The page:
Comic Reviews: Age Of Ultron and Before Watchmen: Rorschach!


Age of Ultron #1 cover by Bryan HitchAge Of Ultron #1 (of 10)

The next Marvel event starts now, and once again, it promises to change things…..FOREVER!!!!

Well, at least until the next big event.

But seriously, Age Of Ultron is the latest universe spanning event from Marvel, and it’s been a long time coming, teased some two years ago in Avengers #12.1. Focusing on the titular humanity hating robot, the first issue of Age Of Ultron, written by Brian Michael Bendis with art from Bryan Hitch, wastes no time in setting up the world our heroes are in. In fact, it doesn’t set anything up at all.

Starting mid action with Hawkeye attempting to save Spider-Man from the clutches of The Owl and Hammerhead, the book presents us with a Marvel universe that is a little bit “Age Of Apocalypse” mixed with Escape From New York. The heroes are beaten, broken, and shattered, and Ultron is the supreme power in the world. Hawkeye and Spider-Man, both heroes known for their snarky attitudes (especially when Brian Michael Bendis is writing them) are uncharacteristically grim here, but instead of seeming out of character, it instead shows how much this world has changed them. Hawkeye’s condemnation of his fellow Avengers when he returns to their base tells us more about how their world has changed than any other type of exposition could, and it barely scratches the surface of what happened to them. By not telling us much about how the Marvel Universe has gotten into the shape it’s in, Bendis creates an intriguing mystery for future issues.

A lot of credit should go to Bendis, as he sets up an interesting world for this storyline.  Having two scumbags like Owl and Hammerhead interact with one another shows us how horrible the world is with Ultron in power, as the two talk about how they’re able to use different Avengers as bartering chips for survival. There’s a lot at stake here, and Bendis drives that home in spades. There’s a few moments that are a little confusing revolving around Spider-Man though. Bendis writes him here as if it’s the regular Peter Parker being rescued by Hawkeye, and not the smug Otto Octavius in Peter’s skin. While this may be explained later on (Spidey was just being rescued from torture), it does throw you off a little bit, and makes you wonder if Bendis made any changes to the script at all in the time that he came up with the story and now.

When it comes to the art, Bryan Hitch’s cinematic panels evoke some of his grandest work. Just like in The Ultimates, there are huge, wide-angle panels to showcase the decrepit Marvel Universe, and glorious action scenes. I haven’t been too keen on Hitch’s recent work, but he’s back in top form for this debut issue. Everything from the exhausted and beaten looks on our heroes to the glorious explosions from the Ultron sentries patrolling the skies is stellar, and truly give the book the epic feel that it needs.

While it’s yet another event, Age Of Ultron is off to a great start, and with each part of the ten-issue story coming out (nearly) weekly, this is an event that will be over before we know it.  Plus, it comes with a shiny chrome cover that will instantly transport you back to 1993, all for a measly $4. As long as Bendis and his art crew can keep the momentum going, we may have the Avengers equivalent of “Age Of Apocalypse” when this is all said and done.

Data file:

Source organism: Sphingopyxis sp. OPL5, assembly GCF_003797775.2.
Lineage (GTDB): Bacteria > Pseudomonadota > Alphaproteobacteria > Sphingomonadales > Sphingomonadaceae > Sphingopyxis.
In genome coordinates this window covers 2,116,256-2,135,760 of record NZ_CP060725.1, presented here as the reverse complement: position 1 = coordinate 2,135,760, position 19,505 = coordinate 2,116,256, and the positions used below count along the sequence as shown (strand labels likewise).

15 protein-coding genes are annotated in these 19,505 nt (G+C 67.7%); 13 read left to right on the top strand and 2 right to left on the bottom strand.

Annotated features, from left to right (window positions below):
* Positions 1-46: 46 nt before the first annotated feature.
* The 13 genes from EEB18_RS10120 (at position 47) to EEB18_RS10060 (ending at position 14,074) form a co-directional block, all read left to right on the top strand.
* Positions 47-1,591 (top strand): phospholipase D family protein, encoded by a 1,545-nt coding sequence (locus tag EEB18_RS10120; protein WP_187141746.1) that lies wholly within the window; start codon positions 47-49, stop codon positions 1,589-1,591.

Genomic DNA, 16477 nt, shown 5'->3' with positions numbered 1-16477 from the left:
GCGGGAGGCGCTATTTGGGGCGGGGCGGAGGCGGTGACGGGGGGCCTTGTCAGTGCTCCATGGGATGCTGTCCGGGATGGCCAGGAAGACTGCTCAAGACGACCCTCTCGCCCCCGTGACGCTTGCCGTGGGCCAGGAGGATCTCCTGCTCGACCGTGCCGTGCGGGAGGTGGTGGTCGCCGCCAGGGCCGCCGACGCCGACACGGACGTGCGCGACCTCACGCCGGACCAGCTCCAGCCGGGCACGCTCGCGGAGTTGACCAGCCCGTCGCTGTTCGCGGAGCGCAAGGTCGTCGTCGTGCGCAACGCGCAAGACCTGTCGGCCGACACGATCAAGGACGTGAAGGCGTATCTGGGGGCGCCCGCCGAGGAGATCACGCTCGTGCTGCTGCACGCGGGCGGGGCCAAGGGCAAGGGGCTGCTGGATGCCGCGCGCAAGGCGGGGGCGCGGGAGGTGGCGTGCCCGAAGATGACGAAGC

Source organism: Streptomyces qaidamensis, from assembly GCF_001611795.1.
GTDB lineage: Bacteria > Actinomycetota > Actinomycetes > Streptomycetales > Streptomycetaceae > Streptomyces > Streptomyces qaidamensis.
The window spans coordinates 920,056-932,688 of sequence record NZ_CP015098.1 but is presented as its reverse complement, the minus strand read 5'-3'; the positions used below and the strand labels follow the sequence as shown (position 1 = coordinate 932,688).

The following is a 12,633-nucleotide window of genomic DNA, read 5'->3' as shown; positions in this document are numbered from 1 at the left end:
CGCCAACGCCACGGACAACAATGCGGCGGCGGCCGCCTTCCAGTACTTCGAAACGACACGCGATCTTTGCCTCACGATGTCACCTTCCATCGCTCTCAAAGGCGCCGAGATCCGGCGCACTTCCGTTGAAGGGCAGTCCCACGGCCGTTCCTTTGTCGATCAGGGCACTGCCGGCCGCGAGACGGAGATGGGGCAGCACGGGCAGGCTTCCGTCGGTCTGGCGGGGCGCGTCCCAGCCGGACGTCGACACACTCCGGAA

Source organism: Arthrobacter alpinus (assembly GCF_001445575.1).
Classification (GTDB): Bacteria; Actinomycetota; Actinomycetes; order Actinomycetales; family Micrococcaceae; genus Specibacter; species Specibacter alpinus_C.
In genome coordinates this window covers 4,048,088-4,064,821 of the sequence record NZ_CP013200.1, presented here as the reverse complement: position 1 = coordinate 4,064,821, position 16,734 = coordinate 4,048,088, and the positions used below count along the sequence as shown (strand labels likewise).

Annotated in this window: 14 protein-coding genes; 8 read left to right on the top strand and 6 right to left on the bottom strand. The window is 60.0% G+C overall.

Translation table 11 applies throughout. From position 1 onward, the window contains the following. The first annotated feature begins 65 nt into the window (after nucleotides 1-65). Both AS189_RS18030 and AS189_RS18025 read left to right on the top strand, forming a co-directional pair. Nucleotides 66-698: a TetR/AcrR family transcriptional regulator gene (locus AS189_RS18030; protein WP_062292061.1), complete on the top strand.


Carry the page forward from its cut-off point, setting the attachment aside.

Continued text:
Before Watchmen: Rorschach #4 (of 4)BW_RORSC_Cv4_Solicit

Man, it really sucks when good books get delayed. Like Uncanny Avengers, DC’s Before Watchmen: Rorschach finale has been delayed for months now (probably even longer than the last issue of UA). Unfortunately, where the delay didn’t effect Marvel’s book, it really did for Walter Kovac’s story.  With no recap page, it was pretty hard to remember where Rorschach was when we last left him, and even what the main plot of the miniseries was (I read a lot of comics, so recap pages help).

Wrapping up Rorschach’s encounter with the crazy disco gang leader Rawhead, BW: Rorschach is an interesting and unconventional finale. Those expecting Rorschach to have a knock down drag out confrontation with Rawhead won’t like what they get, as Rorschach gets the crap kicked out him, and gets out of his hostage state thanks to a certain pet of Rawhead’s. He doesn’t even solve the mystery of “The Bard”, the serial killer stalking the streets of New York City until the final few pages of the issue, in an awkward “oh crap we gotta wrap this up” sort of way.  However, he does get to see the “true face” of New York City, as the entire population seemingly loses their minds during a city wide blackout, and through this Rorschach’s outlook on fighting crime becomes even more extreme.

Despite my initial disappointment with this issue, I’m starting to come around with what happens, mainly because Brian Azzarello has Rorschach admit that this mission was his “last mistake”, showing him how truly ugly people can be. At the beginning of this series, Walter Kovacs wasn’t as hardcore of a vigilante as the one he is in Alan Moore’s tale, and the story Azzarello chose to tell here is an interesting one. Couple that with the gorgeous art of Lee Bermejo, and you have an interesting character study of arguably the most popular character in the Watchmen universe. For those who were waiting until all of the issues were released (or for the trade) you won’t be disappointed  as this will be a phenomenal read when you don’t have to wait for the single issues, but man, the wait really killed the momentum this book had when it launched.


Posted on March 6, 2013, in Uncategorized. Bookmark the permalink. Leave a comment.

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